Thursday, May 15, 2008

Thursday, May 15, 2008

Catherine Wilson, Bureau Chief
Northern Westchester

The Implications Of Expanding “287g” Legislation

New York State Assemblyman Greg Ball, (R)-Carmel, recently introduced legislation to expand the federal government’s 287(g) Program. is program provides training to local, county, and state law enforcement officials as to how to initiate deportation proceedings for illegal aliens involved in crime. Matt Neuringer, Legislative Director for Assemblyman Ball, told The Guardian, “this (proposed) law is one of the most comprehensive 287(g) legislations in the nation. We are not only addressing illegal immigrant criminals, but also the hiring practices of businesses in hiring these individuals.”


According to Neuringer, “ The average illegal alien criminal has a recidivating rate of 8 times; 30% of those who cross our southern border already have a past criminal history; 287(g) serves as a deterrent”. Neuringer stated that New York State currently spends over $165 million annually on the incarceration of illegal aliens.

Many opponents to the proposed The Implications Of Expanding “287g” Legislation 287(g) legislation argue that the vehicle is already in place. Indeed, Neuringer admitted that “Currently 43 out of the 62 counties in New York State accept federal funding through a State Criminal Alien Assistance Program (SCAAP).

According to the Federal Bureau of Justice Assistance (BJA), “SCAAP provides federal payments to states and localities that incurred correctional officer salary costs for incarcerating undocumented criminal aliens with at least one felony or two misdemeanor convictions for violations of state or local law, and incarcerated for at least 4 consecutive days during the reporting period.” Neuringer claims that the federal government only reimburses 20% of the actual costs incurred by the states. However, according to the BJA website, their reimbursement rate
is 33.5%. e actual dollars distributed would support this calculation. In 2007, New York State received over $53 million in SCAAP. If indeed the state spent $165 million on incarceration of illegal alien criminals, $53 million represents approximately a 32% reimbursement.
In 2007, Westchester County received $515,410 from this Federal program.

Assemblyman Ball stressed, “My objective is to make sure that the 287(g) focuses like a surgical laser on criminal illegal aliens. It is not about the larger immigration issue.” Ball noted that he is currently working on legislation to provide assistance to legal immigrants to obtain services and find employment.

“The immigration process we have now penalizes individuals who obey the law. I believe we should expand the visas but complimented with securing our borders.” Ball stated. “The New York economy needs a strong influx of immigrants to grow. But we need the federal government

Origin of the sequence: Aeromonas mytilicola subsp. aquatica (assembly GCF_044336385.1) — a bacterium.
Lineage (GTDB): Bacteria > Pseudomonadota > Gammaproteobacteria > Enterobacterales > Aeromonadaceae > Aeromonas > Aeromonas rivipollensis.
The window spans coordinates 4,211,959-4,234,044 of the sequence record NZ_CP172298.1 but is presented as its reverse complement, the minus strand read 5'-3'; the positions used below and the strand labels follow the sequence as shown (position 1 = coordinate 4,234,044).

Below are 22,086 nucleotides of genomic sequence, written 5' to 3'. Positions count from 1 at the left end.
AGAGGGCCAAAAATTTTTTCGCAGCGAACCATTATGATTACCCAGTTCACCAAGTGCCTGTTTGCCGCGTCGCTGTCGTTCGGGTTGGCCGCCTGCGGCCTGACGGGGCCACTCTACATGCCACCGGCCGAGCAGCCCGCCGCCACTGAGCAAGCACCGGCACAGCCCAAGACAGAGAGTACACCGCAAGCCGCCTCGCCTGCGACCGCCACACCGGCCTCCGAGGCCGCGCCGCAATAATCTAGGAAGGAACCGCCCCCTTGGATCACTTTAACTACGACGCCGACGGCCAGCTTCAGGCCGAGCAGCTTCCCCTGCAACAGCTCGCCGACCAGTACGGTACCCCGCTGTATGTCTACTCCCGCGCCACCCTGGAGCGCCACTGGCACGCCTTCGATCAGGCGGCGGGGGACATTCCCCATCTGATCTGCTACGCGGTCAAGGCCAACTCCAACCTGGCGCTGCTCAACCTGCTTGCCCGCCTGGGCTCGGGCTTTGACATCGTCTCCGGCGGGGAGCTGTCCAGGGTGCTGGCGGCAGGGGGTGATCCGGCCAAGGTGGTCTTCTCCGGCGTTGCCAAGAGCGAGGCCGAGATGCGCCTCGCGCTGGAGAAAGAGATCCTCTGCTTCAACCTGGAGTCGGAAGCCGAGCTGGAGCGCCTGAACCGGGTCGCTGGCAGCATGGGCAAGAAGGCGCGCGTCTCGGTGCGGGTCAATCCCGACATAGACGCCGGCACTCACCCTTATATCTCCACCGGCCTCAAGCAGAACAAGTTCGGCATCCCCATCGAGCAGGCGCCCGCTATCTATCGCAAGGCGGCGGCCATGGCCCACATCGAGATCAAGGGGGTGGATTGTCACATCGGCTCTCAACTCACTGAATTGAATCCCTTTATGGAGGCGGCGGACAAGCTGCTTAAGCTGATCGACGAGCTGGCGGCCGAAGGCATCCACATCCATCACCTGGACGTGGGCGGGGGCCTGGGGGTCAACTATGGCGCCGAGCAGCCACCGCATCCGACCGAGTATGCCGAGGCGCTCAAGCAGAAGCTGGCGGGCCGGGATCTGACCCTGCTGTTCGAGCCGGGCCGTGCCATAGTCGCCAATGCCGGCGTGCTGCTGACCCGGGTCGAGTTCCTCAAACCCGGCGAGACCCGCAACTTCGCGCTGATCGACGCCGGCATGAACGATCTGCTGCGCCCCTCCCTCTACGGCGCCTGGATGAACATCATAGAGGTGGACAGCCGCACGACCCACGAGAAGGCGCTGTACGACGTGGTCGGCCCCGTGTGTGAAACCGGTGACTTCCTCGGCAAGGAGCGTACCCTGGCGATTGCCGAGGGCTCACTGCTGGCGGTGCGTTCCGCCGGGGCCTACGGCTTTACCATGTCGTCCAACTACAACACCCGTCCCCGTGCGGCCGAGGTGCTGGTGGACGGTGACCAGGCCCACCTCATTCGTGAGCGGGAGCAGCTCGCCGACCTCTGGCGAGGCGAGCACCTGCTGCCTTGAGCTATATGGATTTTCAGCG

to take on more of the burden. This legislation would assure that we would get federal dollars,” he said. Ball dismissed the criticism of the legislation by local law enforcement groups who stated that they already have these methods and programs in place. Ball observed, “While law enforcement is working hard and doing their jobs, there are still tens of thousands of illegal alien criminals going back into our Communities”.

Neuringer implied that Assemblyman Ball’s 287(g) legislation would be a useful tool in combating terrorism. Assemblyman Ball had said, “New York is the second greatest target after Jerusalem. One day before 9/11, four of the terrorists were pulled over for a traffic stop. One of the terrorists had overstayed his visa so he was here illegally”. Neuringer noted that the 287(g) legislation would provide local law enforcement officials with access to federal databases to make identifications in those types of situations. But Neuringer admitted that the
terrorists had over 200 different identity documents.

As The Guardian noted in the Broudwiack case, one of the difficulties that law enforcement has had in verifying one’s status is whether the identification the individual is providing is accurate to begin with. The Guardian was informed in that particular case, by law enforcement officials, that seasoned career criminals are quite adept at evading identification. Even if a law enforcement official has the federal database at his/her disposal, they need correct information to input, to begin with, or else the data base is worthless. Accountants refer to this information as “garbage in, garbage out!